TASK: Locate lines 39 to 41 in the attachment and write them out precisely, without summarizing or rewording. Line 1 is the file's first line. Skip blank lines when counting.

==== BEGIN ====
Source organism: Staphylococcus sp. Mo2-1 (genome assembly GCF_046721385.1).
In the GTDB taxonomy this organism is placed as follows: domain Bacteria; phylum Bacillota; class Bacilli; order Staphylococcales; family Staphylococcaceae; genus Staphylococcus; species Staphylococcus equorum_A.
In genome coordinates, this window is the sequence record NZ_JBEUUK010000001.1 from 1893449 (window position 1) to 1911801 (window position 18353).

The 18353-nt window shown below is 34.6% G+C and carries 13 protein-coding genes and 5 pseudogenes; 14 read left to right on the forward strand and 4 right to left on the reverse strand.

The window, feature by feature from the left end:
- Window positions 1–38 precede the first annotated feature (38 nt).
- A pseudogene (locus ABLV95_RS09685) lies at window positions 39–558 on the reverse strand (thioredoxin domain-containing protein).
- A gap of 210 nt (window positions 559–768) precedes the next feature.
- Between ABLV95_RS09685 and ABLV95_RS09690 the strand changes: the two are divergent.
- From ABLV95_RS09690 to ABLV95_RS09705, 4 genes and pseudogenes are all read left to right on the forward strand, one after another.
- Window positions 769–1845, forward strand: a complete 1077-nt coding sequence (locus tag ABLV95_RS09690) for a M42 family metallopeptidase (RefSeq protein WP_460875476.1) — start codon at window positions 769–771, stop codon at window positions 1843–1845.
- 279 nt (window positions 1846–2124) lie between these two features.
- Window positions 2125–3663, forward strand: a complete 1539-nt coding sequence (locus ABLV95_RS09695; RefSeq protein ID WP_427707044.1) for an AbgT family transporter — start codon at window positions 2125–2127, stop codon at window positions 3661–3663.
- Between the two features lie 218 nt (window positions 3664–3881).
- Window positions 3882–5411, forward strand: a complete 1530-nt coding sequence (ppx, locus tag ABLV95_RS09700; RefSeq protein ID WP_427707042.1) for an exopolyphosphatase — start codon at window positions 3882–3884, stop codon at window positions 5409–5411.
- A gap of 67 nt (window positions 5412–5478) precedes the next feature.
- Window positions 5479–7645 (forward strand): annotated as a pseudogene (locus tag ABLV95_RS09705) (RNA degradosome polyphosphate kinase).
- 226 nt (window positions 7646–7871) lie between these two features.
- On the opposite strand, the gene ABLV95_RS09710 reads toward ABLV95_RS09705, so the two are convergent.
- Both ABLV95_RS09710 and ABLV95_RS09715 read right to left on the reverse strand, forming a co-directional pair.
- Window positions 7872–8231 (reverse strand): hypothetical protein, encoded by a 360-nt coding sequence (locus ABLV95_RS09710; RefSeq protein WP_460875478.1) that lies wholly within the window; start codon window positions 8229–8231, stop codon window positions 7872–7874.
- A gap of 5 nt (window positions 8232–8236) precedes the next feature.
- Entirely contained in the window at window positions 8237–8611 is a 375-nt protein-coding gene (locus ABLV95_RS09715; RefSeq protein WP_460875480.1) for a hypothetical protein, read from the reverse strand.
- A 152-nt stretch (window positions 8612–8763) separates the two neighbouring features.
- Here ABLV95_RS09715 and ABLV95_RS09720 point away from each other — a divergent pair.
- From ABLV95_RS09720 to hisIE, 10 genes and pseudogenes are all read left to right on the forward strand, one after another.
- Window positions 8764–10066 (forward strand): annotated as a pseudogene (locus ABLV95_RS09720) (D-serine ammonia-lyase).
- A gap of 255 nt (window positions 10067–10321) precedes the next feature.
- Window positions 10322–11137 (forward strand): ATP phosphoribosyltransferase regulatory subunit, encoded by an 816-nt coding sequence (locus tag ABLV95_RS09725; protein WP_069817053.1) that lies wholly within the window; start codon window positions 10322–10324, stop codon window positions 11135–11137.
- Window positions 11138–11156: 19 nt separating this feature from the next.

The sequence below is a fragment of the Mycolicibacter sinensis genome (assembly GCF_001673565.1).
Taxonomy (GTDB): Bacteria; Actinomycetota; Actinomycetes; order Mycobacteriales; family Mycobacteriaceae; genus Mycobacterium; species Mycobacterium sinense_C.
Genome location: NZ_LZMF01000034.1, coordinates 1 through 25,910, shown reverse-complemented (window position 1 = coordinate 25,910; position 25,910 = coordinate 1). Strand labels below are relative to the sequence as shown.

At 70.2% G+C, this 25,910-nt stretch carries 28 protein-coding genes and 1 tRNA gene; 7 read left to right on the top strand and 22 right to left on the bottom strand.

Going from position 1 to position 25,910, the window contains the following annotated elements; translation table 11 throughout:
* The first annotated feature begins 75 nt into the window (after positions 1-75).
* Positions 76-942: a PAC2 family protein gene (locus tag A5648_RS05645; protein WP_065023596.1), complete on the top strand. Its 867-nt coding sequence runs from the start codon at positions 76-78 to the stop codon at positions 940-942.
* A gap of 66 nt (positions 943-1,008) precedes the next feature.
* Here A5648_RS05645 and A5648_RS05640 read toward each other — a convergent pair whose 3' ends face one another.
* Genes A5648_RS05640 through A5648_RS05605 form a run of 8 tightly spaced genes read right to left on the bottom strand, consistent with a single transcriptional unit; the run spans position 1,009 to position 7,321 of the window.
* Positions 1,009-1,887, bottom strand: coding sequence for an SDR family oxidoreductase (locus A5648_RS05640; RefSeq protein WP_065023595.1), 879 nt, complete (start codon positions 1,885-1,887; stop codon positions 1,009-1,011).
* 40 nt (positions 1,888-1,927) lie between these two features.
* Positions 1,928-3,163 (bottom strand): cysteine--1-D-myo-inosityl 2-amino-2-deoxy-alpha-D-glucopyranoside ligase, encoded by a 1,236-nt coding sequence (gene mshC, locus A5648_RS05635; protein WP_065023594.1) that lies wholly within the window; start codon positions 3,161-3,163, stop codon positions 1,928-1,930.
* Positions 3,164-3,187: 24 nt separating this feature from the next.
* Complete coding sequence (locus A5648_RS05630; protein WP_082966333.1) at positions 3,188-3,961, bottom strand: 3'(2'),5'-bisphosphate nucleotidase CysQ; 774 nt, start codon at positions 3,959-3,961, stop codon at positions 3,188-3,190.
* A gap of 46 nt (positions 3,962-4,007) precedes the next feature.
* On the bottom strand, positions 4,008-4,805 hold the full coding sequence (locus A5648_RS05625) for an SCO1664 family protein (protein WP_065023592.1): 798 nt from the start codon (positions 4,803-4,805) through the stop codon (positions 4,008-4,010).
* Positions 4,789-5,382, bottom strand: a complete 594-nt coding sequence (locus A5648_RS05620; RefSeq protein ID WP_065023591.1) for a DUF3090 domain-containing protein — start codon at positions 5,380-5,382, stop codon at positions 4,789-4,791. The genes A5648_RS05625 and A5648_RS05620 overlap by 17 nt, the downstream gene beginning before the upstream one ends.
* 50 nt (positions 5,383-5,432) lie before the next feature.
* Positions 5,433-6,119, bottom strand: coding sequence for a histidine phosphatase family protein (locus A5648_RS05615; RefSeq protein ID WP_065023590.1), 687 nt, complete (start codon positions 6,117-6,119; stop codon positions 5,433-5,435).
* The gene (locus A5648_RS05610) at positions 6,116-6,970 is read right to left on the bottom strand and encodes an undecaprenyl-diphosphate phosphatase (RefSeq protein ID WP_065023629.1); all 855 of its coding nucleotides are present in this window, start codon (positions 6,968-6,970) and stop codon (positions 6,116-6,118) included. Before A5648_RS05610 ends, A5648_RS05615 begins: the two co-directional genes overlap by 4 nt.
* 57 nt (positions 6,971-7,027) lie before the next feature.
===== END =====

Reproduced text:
* Here A5648_RS05645 and A5648_RS05640 read toward each other — a convergent pair whose 3' ends face one another.
* Genes A5648_RS05640 through A5648_RS05605 form a run of 8 tightly spaced genes read right to left on the bottom strand, consistent with a single transcriptional unit; the run spans position 1,009 to position 7,321 of the window.
* Positions 1,009-1,887, bottom strand: coding sequence for an SDR family oxidoreductase (locus A5648_RS05640; RefSeq protein WP_065023595.1), 879 nt, complete (start codon positions 1,885-1,887; stop codon positions 1,009-1,011).